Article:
America Votes: Election 2012 First Results

As the sun went down on Election Day in 2012, voting polls began to close on the east coast. Thanks to strong Republican support in the Southeast, Mitt Romney jumped out to a strong lead in the Electoral College tally. After a few hours, and as the Midwest states and states on the Great Plains began to close, Romney continued to lead in states that were expected to go Republican.

Focus on Swing States

Throughout the night, the fate of the election (as has been the case in past presidential elections) turned on the results in some of the swing states that were not easily predicted. Florida was a very, very tight race throughout the night as ballots were counted and vote totals were calculated. As in 2000, the margin of the lead between the Republican and Democratic candidates were, at times, between 1,000 or so voters. During much of the night, the percentage votes for Obama and Romney split almost 50 /50. As the larger counties in southern Florida grew closer to finishing their initial vote counts, the outcome in Florida was still too close to call.

In Virginia, Romney had a strong 54 to 45 percent in the early hours of the night. But as the night grew to a close, President Obama began to narrow that gap as well. In Ohio, Obama began the night with his own 55 to 45 percent lead, but that state as well was too close to make a clear outcome prediction before late in the evening.

House and Senate Races

In Congress, the Republican Party was projected early in the night to maintain its majority in the House of Representatives. In the Senate the Democrats were holding a slight edge of three seats. By 11 pm, some broadcast networks were announcing that the Democrats would hold on to a slight lead in the Senate, in part due to Tim Kaine’s win of a Virginia Senate seat and Democrat Elizabeth Warren capturing another Senate seat in Massachusetts.

Projecting the Winner

As midnight approached on Election Day, President Obama was taking the Electoral College vote lead in important states such as Wisconsin, while holding the race tight in Florida and Ohio. The state of California was expected to count for Obama, based on its history of support for Democrats. Tallying California for the president helped push Obama over the 200 Electoral College vote mark. It began to look increasingly difficult for Romney to find enough remaining state wins to close the gap or capture the necessary number of 270 Electoral College votes.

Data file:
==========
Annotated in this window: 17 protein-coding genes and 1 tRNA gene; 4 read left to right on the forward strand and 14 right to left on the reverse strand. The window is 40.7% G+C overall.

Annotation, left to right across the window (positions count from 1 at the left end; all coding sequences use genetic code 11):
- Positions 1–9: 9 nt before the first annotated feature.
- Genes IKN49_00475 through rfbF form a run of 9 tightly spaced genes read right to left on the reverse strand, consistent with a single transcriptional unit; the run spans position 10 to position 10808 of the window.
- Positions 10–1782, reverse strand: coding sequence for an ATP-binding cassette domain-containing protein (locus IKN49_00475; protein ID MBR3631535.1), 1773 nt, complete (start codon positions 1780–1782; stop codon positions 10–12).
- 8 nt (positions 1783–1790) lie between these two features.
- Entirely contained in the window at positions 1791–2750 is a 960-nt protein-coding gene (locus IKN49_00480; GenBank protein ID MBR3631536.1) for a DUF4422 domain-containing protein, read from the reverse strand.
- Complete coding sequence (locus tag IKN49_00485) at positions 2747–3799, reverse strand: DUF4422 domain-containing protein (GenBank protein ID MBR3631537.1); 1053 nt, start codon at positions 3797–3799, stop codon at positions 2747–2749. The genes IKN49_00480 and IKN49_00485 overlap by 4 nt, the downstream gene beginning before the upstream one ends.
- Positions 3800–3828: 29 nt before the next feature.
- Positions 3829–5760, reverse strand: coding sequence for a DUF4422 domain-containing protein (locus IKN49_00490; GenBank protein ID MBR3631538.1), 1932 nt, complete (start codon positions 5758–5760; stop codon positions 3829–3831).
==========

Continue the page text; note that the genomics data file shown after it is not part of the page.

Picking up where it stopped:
President Obama captured the states in the North Atlantic, the Midwest and Great Lakes regions, and the West Coast. Mitt Romney won across the south and throughout the Great Plains. In general, this map distribution was very similar to the results in 2000, 2004, and 2008.

Late Night Drama

As 11:30 p.m. approached, the state of Ohio was projected as a win for Barack Obama and that put him over the edge to win re-election. And yet, soon after midnight on Wednesday, the difference in Democratic and Republican popular votes in Ohio was still incredibly slim. Governor Romney was not immediately prepared to concede the election as the margins in Florida and Ohio were so tight. But at 12:55 am on Wednesday, Romney first called President Obama to concede the election and then to speak to his supporters waiting in Boston.

Dig Deeper

Take a closer look at the details of the election results. How did women vote? How did the voting totals break down by race or by education? What do you think was the main theme of this year’s election results?